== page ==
Venezuelans swear loyalty to ChavezAgence France-Presse . Caracas
Thousands of Venezuelans fervently swore ‘absolute loyalty’ to Hugo Chavez Thursday in a giant rally for the cancer-stricken president on what was to have been his inauguration.
Vice President Nicolas Maduro led the crowd in the oath, which was repeated by roaring supporters of the absent leader, who packed central Caracas in a massive show of support at time of deep uncertainty over the country’s future.
‘Comandante, get better, because this people has sworn and is going to show absolute loyalty. So we have sworn. Long live Chavez!’ Maduro said.
The collective oath was taken at the end of a speech by Maduro that lavished praise on Chavez and his socialist revolution, and accused the opposition of harbouring desires for a coup.
He urged the police to closely watch what the opposition does, accusing them of ‘looking to stain this special moment in this life of our peoples.’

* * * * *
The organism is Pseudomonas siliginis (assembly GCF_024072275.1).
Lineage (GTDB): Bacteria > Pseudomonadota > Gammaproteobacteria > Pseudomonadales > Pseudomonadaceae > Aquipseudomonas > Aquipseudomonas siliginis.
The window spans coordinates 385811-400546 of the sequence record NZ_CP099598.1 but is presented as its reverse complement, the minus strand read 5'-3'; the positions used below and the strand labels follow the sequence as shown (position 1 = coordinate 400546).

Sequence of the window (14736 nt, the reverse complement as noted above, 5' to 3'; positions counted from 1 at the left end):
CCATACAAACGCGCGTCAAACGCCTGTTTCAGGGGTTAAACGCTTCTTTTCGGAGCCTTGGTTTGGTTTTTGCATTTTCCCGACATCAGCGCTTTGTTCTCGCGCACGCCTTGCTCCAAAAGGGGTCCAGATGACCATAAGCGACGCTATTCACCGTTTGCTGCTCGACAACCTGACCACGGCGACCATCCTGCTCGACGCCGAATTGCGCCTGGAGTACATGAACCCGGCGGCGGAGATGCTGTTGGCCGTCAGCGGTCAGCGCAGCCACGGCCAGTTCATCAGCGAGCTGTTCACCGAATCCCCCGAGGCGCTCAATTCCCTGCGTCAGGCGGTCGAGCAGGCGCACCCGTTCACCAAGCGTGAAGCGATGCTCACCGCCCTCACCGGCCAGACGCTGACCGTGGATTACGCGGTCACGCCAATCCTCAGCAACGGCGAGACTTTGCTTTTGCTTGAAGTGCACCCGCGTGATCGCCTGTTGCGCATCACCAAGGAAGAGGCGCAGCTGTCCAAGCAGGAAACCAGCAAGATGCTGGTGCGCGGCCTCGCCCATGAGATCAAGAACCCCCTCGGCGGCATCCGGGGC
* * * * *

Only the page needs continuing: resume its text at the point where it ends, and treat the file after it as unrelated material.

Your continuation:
Russian-made Sukhoi fighter jets streaked the length of this mountain valley as allies from around the region took turns showering praise on Chavez and pledging their undying support.
A sea of red shirts and flags, the color of Chavez’s socialist movement, filled the avenue in front of the Miraflores presidential palace where participants were to take a symbolic oath for the 58-year-old.
The crowd delivered a booming rendition of the national anthem and roared with approval for the tributes from leftist leaders like Bolivia’s Evo Morales, Uruguay’s Jose Mujica and ousted Paraguayan leader Fernando Lugo.
‘There is a man who is fighting for his life, who is in your hearts,’ said Mujica. ‘But if tomorrow, he is no longer — unity, peace and work.’
It was the day’s most direct reference to the possibility that Chavez, who has been in a Cuban hospital and out of public view for a full month, may die.
Despite the turnout, the inauguration comes amid deep uncertainty here over the country’s future without Chavez, whose charismatic and domineering personality has held a vice-like grip over Venezuelan politics for 14 years.
As pro-Chavez crowds built outside the presidential palace, the opposition called for counter-demonstrations on January 23, the day Venezuela’s modern democratic era began in 1958 with the ouster of its last military dictatorship.
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